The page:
IMAGE: Norman Rockwell, Freedom From Want, 1943
It's generally quiet here at the house where I grew up. I actually haven't watched TV much since I've been here. Much of the time here has been spent writing and catching up on research.
Yesterday morning I stopped at an independently-owned coffee bar on Main Street known as The Main Cup. It was there that I ran into Susan, a classmate from grade school. We've known each other since we were five years old. She's beautiful, she's vivacious, and she remembers things about me that I don't even know. It appears that meeting with the locals on Wednesday morning is a tradition there. It was great comparing notes again, and to spend an hour reminiscing about the people I knew from childhood. Those are the friends who mean the most over a lifetime, if you are fortunate enough to hang on to them. I should remember this the next time I'm back. After all, my birthday is on a Wednesday.
IMAGE: Norman Rockwell, Saying Grace, 1951
I visit my parents at Cottingham almost every day. Tuesday night was a pizza party with most of the grandsons. (Most of them are heavily into volleyball; not the candy-ass variety you played in the back yard, but the hardcore type of game that is now in the Olympics.) Later today my sister Pat, her husband Ed, and I, will join Mom and Dad at their adopted home. Pat managed to wrangle the use of a (private?) dining room. They have real tables there, and we can sit down and have something that resembles the first Norman Rockwell painting. Now all we have to do is move them both a couple hundred feet and listen to a certain amount of whining. What could go wrong?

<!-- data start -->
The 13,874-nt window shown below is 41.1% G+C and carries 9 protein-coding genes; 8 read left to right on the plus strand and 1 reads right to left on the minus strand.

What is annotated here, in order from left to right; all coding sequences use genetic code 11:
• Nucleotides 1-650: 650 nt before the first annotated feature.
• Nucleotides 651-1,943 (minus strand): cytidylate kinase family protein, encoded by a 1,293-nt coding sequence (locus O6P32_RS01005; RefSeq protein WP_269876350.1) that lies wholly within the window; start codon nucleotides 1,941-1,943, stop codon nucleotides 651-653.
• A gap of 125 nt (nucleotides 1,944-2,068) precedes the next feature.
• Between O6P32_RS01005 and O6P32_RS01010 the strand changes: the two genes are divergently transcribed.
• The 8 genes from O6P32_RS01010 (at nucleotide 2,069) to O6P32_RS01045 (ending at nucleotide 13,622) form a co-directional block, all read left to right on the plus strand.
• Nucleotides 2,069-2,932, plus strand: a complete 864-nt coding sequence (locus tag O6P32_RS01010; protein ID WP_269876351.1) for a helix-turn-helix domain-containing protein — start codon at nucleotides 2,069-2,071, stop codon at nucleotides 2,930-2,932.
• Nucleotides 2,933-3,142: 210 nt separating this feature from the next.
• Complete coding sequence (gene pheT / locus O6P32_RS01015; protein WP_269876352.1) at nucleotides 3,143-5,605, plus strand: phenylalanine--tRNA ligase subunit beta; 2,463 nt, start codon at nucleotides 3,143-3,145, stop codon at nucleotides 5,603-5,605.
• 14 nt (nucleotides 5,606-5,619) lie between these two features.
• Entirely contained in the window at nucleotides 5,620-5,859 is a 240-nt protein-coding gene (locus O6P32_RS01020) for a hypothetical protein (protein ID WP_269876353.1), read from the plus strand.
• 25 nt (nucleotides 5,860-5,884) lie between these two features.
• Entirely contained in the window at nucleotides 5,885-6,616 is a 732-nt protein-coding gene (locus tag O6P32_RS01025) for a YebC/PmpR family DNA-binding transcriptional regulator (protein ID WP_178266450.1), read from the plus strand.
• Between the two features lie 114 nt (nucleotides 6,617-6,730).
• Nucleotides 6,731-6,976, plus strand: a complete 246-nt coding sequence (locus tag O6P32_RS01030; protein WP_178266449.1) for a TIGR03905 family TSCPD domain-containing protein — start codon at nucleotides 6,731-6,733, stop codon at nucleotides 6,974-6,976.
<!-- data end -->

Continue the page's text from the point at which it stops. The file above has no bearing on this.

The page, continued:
I had years when I my Thanksgiving was more like the second painting, Saving Grace, only more alone. No kidding, I'd actually go to a place like IHOP and get something resembling a traditional Thanksgiving dinner, even when I preferred the meatloaf or the chicken fingers. It's the principle of the thing. The late 1990s were the loneliest, I think. Sometimes Paul would join me, when he wasn't with his mother. Over the years it got better. And now that I'm home again, I can be ever more thankful.
After all these years of eschewing anything that smacks of extravagance, the house now has cable TV and free wi-fi. I've got cheese coneys down the road, and radio stations that are more interesting than any in DC.
I sure with Sal was here. She could spend Black Friday at the Tiffany's downtown. Oh well, maybe next year.